“I don’t need this book. I’m perfectly healthy and happy. Depression is something that only happens to other people.“
This comment, or some variation on it, is a response that I not only anticipate, but expect, to receive from a number of legal professionals. Whether they be law students or senior solicitors, there are those within the profession who will dismiss this book, and the larger issues surrounding depression in law, as being something that doesn’t affect them.
Of course, the majority of law students and lawyers will not suffer crippling depression in the same manner that others such as myself have done. But I believe that every legal professional needs to appreciate that, by virtue of their chosen vocation, they are – statistically speaking – more likely to suffer some degree of psychological distress, anxiety or depression. This can range from prolonged periods of stress or unrest, all the way through to suicidal tendencies.
It therefore becomes reasonable, to my way of thinking, to suggest that said legal professionals should be proactive in managing their health and wellbeing (in the personal and professional lives) rather than simply to a situation if and when it occurs. This is what Dr Fisher, the head of psychiatry and psychology at St Vincent’s in Sydney, refers to as “primary prevention”.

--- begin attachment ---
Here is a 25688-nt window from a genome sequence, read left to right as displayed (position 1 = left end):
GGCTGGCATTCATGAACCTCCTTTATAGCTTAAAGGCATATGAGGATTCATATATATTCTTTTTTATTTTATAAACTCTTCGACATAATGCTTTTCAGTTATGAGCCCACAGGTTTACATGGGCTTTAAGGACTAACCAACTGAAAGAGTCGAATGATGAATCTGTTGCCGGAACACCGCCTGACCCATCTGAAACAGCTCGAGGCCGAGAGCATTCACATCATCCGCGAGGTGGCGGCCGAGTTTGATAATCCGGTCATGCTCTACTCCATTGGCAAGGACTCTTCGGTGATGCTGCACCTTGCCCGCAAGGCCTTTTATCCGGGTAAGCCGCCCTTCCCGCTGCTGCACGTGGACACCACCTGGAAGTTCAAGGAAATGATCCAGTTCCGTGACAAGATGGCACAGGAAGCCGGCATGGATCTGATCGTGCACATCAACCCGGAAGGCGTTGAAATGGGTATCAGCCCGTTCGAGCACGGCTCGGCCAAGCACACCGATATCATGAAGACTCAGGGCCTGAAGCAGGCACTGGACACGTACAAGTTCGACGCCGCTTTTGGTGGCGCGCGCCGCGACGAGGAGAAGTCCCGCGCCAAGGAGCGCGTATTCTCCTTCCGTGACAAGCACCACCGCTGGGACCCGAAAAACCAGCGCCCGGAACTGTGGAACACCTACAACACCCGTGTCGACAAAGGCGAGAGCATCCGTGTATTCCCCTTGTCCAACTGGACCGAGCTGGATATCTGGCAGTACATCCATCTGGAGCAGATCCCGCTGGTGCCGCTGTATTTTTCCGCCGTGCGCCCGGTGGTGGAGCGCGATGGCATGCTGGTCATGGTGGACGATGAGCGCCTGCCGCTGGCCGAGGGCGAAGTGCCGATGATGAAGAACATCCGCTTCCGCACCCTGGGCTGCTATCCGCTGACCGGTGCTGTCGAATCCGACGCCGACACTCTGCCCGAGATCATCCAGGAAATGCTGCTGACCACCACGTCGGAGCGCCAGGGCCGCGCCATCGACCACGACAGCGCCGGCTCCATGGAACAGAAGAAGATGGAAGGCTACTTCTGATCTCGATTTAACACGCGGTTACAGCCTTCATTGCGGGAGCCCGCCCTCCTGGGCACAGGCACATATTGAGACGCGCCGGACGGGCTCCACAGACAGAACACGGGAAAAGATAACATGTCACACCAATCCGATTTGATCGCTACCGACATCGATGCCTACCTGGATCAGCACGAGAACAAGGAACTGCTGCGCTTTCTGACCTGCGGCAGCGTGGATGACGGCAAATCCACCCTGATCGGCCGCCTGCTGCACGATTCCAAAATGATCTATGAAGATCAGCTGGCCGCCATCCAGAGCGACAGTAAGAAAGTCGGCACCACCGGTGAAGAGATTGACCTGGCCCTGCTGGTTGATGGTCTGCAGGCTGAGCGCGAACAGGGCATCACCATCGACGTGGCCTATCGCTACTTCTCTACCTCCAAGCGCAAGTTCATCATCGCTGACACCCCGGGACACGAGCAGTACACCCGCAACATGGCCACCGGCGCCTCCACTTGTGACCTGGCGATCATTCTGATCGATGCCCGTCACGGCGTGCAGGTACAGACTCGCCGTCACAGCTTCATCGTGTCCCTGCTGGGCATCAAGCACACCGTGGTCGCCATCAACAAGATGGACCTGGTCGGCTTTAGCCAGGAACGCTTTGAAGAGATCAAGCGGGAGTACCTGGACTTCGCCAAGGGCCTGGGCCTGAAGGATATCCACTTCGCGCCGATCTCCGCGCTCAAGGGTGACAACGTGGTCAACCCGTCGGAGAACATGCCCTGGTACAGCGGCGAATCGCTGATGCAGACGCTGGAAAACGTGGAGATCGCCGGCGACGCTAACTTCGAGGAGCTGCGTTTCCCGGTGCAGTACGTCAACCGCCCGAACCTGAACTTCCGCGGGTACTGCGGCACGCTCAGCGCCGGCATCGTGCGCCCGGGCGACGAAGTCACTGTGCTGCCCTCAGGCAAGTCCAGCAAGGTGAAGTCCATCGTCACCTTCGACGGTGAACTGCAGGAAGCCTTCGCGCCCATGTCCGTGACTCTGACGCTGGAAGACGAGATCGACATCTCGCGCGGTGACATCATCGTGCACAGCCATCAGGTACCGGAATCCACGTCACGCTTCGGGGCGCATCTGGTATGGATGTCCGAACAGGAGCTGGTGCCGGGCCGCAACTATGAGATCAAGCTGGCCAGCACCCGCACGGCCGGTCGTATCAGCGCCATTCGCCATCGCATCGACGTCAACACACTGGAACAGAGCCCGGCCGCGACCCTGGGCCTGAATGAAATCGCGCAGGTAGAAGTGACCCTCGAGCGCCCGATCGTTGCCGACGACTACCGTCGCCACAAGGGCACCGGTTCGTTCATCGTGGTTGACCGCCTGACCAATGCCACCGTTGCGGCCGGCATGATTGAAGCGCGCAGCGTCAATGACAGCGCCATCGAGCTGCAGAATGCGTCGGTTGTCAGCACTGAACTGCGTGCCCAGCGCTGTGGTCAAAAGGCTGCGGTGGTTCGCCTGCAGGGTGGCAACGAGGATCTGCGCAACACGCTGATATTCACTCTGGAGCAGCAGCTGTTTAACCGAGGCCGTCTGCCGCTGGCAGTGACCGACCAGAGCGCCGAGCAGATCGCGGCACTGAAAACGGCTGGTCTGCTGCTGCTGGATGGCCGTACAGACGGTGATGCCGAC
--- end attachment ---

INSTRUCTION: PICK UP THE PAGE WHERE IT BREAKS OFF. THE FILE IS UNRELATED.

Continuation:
There is another reason to take charge of your own situation from the get-go: it gives you a much greater chance of being a productive, successful legal professional. If you are a mindful, well-rounded, balanced individual with consciousness for your sense of self, you can drastically reduce the likelihood that you will become overwhelmed, fatigued, stressed and ultimately burned out.
As legal professionals, we are – generally speaking – inherently competitive. As creatures that strive to achieve and be the best at what we do, it seems a logical step forward to do all you can to be that productive, successful individual. For if you are that person, you are much better placed to achieve what you set out to do.
Without question, you can still attain your goals after whatever hurdles life throws your way, and you can still break down even after implementing preventative measures for your health and wellbeing. But I want to advocate, both here and in the book, the idea that you put into place good habits from an early stage. Ensuring that a balanced, holistic lifestyle (in whatever format that might be for you) is a much easier task than trying to change when you are older and stuck in your ways.
Proactivity is so much more preferable than reactivity. It can be the differential in your life that propels you to being the person and professional that you not only want to be, but deserve to be.